How a S.C. nuclear power plant project could affect the chips in your iPhone

Apple's Nuclear Option

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The V.C. Summer nuclear plant's expansion in Jenkinville, outside Columbia, has been underway for years - SCE&G FILE PHOTO
  • SCE&G file photo
  • The V.C. Summer nuclear plant's expansion in Jenkinville, outside Columbia, has been underway for years
What happens next on a troubled power plant project in Jenkinville, S.C. could affect not only the prospects of American nuclear energy, but also the chips inside your iPhones.

The parent company of SCE&G and Santee Cooper are working together on one of two active nuclear power plant projects in the nation, that's notable enough by itself. But the project has hit repeated delays and while costs are currently approved up to $14 billion, that price keeps rising, with officials warning of another $1.5 billion in overruns just this week. Morgan Stanley reportedly projects the final bill will be around $22 billion. SCE&G has raised rates nine times since 2009 to pay for the project, a move that state lawmakers approved 10 years ago with the Base Load Review Act.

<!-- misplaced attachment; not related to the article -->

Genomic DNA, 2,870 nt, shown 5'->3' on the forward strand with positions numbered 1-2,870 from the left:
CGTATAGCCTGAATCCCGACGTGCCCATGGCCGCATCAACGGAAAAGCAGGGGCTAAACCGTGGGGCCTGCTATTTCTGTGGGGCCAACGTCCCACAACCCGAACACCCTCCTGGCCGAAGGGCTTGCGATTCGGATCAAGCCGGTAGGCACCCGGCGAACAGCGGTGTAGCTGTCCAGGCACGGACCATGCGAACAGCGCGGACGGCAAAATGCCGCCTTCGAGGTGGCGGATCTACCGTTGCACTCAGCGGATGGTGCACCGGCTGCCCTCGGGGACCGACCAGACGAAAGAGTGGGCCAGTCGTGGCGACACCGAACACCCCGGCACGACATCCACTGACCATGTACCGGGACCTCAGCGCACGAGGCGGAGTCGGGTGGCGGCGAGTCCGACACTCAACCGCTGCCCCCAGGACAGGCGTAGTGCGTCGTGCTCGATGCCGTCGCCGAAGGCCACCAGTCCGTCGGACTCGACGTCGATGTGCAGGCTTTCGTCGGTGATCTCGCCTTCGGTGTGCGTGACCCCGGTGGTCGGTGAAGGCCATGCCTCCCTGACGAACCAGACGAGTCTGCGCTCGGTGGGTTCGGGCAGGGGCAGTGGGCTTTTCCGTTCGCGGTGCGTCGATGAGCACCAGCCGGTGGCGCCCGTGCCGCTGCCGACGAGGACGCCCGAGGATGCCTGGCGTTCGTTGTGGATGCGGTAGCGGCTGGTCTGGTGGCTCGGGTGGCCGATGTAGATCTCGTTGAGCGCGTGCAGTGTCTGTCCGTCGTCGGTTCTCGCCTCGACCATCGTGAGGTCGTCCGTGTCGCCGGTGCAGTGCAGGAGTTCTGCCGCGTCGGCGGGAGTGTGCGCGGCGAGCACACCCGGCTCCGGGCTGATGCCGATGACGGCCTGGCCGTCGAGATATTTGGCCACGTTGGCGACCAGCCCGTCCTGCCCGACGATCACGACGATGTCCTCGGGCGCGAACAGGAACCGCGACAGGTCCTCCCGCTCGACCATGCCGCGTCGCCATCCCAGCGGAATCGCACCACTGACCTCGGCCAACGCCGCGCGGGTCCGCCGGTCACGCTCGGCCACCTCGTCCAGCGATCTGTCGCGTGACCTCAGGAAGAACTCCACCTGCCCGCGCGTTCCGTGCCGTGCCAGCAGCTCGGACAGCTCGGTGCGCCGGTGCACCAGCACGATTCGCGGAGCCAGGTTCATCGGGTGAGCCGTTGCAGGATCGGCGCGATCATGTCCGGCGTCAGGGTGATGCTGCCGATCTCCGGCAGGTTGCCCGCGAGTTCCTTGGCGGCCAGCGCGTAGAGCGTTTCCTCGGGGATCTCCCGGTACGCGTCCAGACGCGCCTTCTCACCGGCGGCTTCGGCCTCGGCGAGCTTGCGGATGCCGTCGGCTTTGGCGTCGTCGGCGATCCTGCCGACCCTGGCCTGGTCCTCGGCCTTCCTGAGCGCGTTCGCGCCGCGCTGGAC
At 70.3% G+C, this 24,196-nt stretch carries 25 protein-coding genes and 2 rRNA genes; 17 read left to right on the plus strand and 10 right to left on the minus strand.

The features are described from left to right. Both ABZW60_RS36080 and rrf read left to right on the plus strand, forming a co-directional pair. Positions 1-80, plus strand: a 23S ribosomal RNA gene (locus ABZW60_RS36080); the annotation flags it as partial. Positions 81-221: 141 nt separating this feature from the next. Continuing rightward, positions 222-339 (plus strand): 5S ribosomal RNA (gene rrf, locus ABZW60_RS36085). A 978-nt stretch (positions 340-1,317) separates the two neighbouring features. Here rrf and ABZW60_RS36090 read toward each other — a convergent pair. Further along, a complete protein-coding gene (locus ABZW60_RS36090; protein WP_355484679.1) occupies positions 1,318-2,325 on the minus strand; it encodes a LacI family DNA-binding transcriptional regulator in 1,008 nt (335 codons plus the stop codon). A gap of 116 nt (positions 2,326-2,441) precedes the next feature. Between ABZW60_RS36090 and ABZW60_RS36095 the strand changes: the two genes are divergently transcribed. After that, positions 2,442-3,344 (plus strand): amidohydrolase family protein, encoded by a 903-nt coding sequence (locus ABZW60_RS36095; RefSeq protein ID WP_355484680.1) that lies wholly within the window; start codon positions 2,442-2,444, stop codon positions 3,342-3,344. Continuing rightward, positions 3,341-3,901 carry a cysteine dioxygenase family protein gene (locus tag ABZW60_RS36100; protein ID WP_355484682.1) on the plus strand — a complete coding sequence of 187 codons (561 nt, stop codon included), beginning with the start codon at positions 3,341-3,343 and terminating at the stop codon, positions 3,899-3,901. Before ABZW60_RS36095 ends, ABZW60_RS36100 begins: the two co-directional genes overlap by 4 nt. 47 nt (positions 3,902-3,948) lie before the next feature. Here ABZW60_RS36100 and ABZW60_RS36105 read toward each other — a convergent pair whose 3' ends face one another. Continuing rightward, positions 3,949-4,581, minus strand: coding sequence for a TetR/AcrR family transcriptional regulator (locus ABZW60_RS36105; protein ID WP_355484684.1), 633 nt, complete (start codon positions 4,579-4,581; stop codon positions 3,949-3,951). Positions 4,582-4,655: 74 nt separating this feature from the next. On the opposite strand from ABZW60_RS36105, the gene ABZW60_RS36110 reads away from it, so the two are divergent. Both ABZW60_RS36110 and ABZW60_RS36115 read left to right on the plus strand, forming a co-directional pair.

The ballooning costs of the project have put the project's main contractor Westinghouse, a subsidiary of Toshiba, in dire financial straits. The company filed for bankruptcy protection last month and now Toshiba says it may not survive. Apple, which buys chips for its iPhone from Toshiba, said today that it is working to piece together a deal to help the parent company stay afloat and keep its supply chain intact.

The iPhone is Apple's top-selling device by far, and it's bought semiconductor manufacturers before, so when you see the news about South Carolina's nuclear prospects rising due to an influx of cash in the next few weeks, you may be able to thank Apple.


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